Go to Contents Go to Navigation

Gov't mulls capping livestock population

All Headlines 09:56 March 04, 2011

By Lee Chi-dong

SEOUL, March 4 (Yonhap) -- South Korea is pondering a revision of livestock farming regulations to limit the number of cows, pigs and draft animals raised at local ranches, officials said Friday.

The idea is among a package of policy proposals reported to President Lee Myung-bak aimed at lessening the vulnerability of livestock here to contagious diseases such as foot-and-mouth disease and bird flu, they added.

The ongoing endemic of foot-and-mouth disease nationwide has sounded an alarm bell for the government and farmers.

"There are opinions that South Korea is susceptible to foot-and-mouth and other contagious diseases due to the high density of animal farming, as many livestock are raised in small places," an official at Lee's office Cheong Wa Dae told Yonhap News Agency by phone. He asked not to be named.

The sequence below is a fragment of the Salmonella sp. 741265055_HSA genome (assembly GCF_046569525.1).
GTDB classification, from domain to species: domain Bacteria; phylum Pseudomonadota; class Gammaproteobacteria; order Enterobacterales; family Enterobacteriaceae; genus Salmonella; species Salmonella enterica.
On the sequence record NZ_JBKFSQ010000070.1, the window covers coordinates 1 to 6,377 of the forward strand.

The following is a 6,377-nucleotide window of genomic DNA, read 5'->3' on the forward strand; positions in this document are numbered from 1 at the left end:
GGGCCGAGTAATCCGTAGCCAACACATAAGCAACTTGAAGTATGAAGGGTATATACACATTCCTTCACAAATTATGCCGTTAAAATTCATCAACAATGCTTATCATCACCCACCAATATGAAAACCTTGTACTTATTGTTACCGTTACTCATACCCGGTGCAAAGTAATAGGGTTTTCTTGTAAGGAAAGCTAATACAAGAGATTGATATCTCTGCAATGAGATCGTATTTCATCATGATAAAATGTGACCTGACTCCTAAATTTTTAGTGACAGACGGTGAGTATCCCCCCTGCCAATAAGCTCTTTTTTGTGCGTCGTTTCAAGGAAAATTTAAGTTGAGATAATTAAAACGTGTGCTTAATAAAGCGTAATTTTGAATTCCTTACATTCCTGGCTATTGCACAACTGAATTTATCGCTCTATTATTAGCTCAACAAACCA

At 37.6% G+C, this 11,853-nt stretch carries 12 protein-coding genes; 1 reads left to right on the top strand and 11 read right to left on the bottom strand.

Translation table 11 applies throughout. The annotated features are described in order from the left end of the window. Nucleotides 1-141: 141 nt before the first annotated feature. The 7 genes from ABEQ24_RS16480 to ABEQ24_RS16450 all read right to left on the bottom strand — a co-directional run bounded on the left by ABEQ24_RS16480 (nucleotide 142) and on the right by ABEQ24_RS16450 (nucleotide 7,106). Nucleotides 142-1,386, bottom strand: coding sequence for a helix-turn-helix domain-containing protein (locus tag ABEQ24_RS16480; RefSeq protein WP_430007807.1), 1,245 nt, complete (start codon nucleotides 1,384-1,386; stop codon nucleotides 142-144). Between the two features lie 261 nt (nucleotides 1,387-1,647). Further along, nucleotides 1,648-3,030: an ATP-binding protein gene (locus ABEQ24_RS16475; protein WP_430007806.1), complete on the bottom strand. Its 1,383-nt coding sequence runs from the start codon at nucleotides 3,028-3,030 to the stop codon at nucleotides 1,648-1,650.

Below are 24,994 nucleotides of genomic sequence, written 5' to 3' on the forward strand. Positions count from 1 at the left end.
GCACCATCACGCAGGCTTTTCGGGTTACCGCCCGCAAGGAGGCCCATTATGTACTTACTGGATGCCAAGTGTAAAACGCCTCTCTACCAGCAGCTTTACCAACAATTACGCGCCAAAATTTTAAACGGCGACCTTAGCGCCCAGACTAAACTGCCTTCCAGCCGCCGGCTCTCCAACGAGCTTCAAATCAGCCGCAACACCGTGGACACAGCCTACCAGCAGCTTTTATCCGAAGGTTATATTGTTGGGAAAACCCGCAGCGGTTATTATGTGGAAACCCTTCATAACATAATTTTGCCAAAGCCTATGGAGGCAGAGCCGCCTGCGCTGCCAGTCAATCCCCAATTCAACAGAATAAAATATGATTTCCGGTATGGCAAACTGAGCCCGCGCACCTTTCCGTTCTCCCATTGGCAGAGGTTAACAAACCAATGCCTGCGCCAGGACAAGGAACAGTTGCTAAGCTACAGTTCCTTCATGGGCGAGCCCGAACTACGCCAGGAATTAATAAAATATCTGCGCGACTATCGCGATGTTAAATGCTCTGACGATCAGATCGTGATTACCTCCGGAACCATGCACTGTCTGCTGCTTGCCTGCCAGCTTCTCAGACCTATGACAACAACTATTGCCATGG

"Since grazing is difficult in our nation due to its small surface area, the introduction of such a new system is being discussed," he added. "But no final decision has been made yet. If introduced, the restrictions will be applied to large-scale farms."

Other options under consideration include a license system for those who seek to operate livestock farms that would require them to get government permission, he said.

The farming ministry plans to announce measures to improve the country's livestock farming system in the middle of this month, according to the official.

Since the first case was confirmed on Nov. 29, South Korea has hurriedly culled more than 3.4 million heads of cows, pigs and other animals, causing about 3 trillion won (US$2.6 billion) in damage. Furthermore, concerns over contamination from burial sites are growing.

Meanwhile, the main opposition Democratic Party said Friday that it would soon reveal a "map" of a total of 4,671 burial areas across the country.

The map, to be posted on the party's Web site, www.minjoo.kr, provides detailed information on the locations, type and number of buried animals and the exact burial date and time, party officials said.

"We have created the system for the systemic monitoring of environmental pollution at and near shoddy burial sites," Rep. Hong Young-pyo said. "It would be helpful to the people who were disappointed by the government's refusal to make public the information."


Send Feedback
How can we improve?
Thanks for your feedback!